Book Review: The Oath of the Vayuputras

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March 8, 2013 by Ashwin

Author: Amish Tripathi
Genre: Fiction
Rating: 4.5/5
The Oath of the Vayuputras

The Oath of the Vayuputras by Amish is final book in the Shiva Trilogy. The author has developed quite a fan following with his two flawless books and this was perhaps the most awaited book by an Indian author and like many I was itching to get my hands on this book. The book was pre-ordered in December and was delivered two days after it was launched and I couldn’t keep it down until I finished it.

The third installment in the Shiva Trilogy by Amish Tripathi starts off exactly where the prequel “The Secret of the Nagas” ended with Shiva meeting his friend Brahaspati, whom he thought was dead. The book kicks off at an interesting pace and begins a series of revelations and conspiracies. Though at 575 pages, The Oath of the Vayuputras is a bit long but reading this impeccably written book is a joy.

Some new characters are unveiled and each of the characters like in his previous books have been carved to perfection. Though I expected the Vayuputras to play a bigger role but they have been reduced to minuscule and are mostly indulged in mere talks. The description of the Vayuputras land “Pariha” is nothing like that of Meluha in the first book. At times the book gets boring with excessive and inessential details but still very much readable.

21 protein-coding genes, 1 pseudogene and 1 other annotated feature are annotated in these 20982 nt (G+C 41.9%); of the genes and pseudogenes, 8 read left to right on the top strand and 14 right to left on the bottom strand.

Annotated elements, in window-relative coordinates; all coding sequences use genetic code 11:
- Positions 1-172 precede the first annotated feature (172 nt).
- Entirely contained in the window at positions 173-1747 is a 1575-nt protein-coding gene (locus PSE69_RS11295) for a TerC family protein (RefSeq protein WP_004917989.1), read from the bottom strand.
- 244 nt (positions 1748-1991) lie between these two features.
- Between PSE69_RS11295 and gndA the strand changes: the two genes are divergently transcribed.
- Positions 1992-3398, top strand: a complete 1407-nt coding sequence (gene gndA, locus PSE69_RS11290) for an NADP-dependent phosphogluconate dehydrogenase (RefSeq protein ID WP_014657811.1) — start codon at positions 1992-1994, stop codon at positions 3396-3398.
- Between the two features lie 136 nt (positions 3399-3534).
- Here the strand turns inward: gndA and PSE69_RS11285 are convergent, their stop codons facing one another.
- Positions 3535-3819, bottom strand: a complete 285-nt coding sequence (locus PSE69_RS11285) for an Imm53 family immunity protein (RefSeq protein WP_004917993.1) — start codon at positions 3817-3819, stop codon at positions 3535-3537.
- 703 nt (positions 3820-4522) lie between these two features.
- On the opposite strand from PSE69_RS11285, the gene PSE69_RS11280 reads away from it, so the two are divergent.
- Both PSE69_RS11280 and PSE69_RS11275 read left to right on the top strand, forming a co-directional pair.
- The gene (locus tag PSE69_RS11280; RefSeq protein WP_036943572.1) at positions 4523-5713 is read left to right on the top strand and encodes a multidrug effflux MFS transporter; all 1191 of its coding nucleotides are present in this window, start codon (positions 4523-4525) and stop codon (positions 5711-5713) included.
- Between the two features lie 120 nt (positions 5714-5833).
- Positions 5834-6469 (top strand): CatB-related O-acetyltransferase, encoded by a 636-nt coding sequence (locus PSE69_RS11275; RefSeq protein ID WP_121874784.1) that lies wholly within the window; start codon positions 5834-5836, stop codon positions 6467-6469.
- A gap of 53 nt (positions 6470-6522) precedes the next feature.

Amish continues with his jigsaw puzzles and with numerous twists and turns,with his gripping tale,immaculate story-telling and impeccable writing. Each character is gripping and the build up the ultimate battle begins early in the book. The “Somras” has been described as the “evil” and has to be destroyed at any cost. Conspiracies begin to assassinate Shiva by Lord Bhrighu, Daksha and Dilipa. The Meluhan general Paravteshwar returns to his homeland, Meluha to fight his living God “Neelkanth”.

But what left me stunned was the description of the battle between Sati’s army and the assassins hired by her father to kill Shiva. I don’t think if I have ever across any better portrayal of battle than this. The death of warrior Sati left me speechless and I couldn’t hold back my tears. I could almost see Sati fighting the warriors of Aten with everything she had. After that event, towards the end, the book was a bit of let down.

Kartik’s portrayal has been nothing short of magnificent and the change in character of Ganesha and Kartik after the death of their beloved mother Sati has been very well described. The writing is less humorous, a tad long with less twists and turns but the book is worthy of being a near perfect end to the Shiva Trilogy.

Having read some reviews and talked to people who are reading the book, people haven’t liked the book as much as its prequels. But, I would disagree. I read this book in 5 days and there was not a moment in office when I was waiting for my work to get over so I can pick up the book. For me the series just went on getting better and better.

Amish’s knowledge and interest in Indian mythology has to be credited. The way author has linked the mythological characters to fiction is commendable. For someone, who doesn’t know much about Indian mythology it would be hard to believe that it’s a fictional story. There was a lot of pressure to deliver a book of finesse and author has not let down. It’s a fine-fine book worthy of being the last part in the fascinating trilogy and is a must-must read.

It’s a page turner, once you have it in your hands, you won’t be able to put it down.

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